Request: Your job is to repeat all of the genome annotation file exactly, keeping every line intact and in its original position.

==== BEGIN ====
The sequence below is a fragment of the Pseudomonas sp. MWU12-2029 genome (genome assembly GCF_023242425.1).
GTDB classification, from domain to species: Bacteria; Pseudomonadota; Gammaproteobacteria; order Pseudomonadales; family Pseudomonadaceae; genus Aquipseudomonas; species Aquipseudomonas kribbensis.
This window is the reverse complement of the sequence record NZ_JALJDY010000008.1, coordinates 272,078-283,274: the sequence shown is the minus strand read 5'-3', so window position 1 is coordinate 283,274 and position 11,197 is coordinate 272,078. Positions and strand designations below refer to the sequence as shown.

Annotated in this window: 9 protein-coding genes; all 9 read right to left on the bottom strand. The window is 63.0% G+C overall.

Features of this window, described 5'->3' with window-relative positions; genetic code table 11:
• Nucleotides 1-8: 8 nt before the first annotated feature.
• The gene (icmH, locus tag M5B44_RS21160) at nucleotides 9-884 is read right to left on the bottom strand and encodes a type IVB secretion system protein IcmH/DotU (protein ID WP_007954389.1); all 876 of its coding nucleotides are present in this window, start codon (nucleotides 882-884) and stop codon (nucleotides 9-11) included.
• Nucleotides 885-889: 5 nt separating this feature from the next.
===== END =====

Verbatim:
The sequence below is a fragment of the Pseudomonas sp. MWU12-2029 genome (genome assembly GCF_023242425.1).
GTDB classification, from domain to species: Bacteria; Pseudomonadota; Gammaproteobacteria; order Pseudomonadales; family Pseudomonadaceae; genus Aquipseudomonas; species Aquipseudomonas kribbensis.
This window is the reverse complement of the sequence record NZ_JALJDY010000008.1, coordinates 272,078-283,274: the sequence shown is the minus strand read 5'-3', so window position 1 is coordinate 283,274 and position 11,197 is coordinate 272,078. Positions and strand designations below refer to the sequence as shown.

Annotated in this window: 9 protein-coding genes; all 9 read right to left on the bottom strand. The window is 63.0% G+C overall.

Features of this window, described 5'->3' with window-relative positions; genetic code table 11:
• Nucleotides 1-8: 8 nt before the first annotated feature.
• The gene (icmH, locus tag M5B44_RS21160) at nucleotides 9-884 is read right to left on the bottom strand and encodes a type IVB secretion system protein IcmH/DotU (protein ID WP_007954389.1); all 876 of its coding nucleotides are present in this window, start codon (nucleotides 882-884) and stop codon (nucleotides 9-11) included.
• Nucleotides 885-889: 5 nt separating this feature from the next.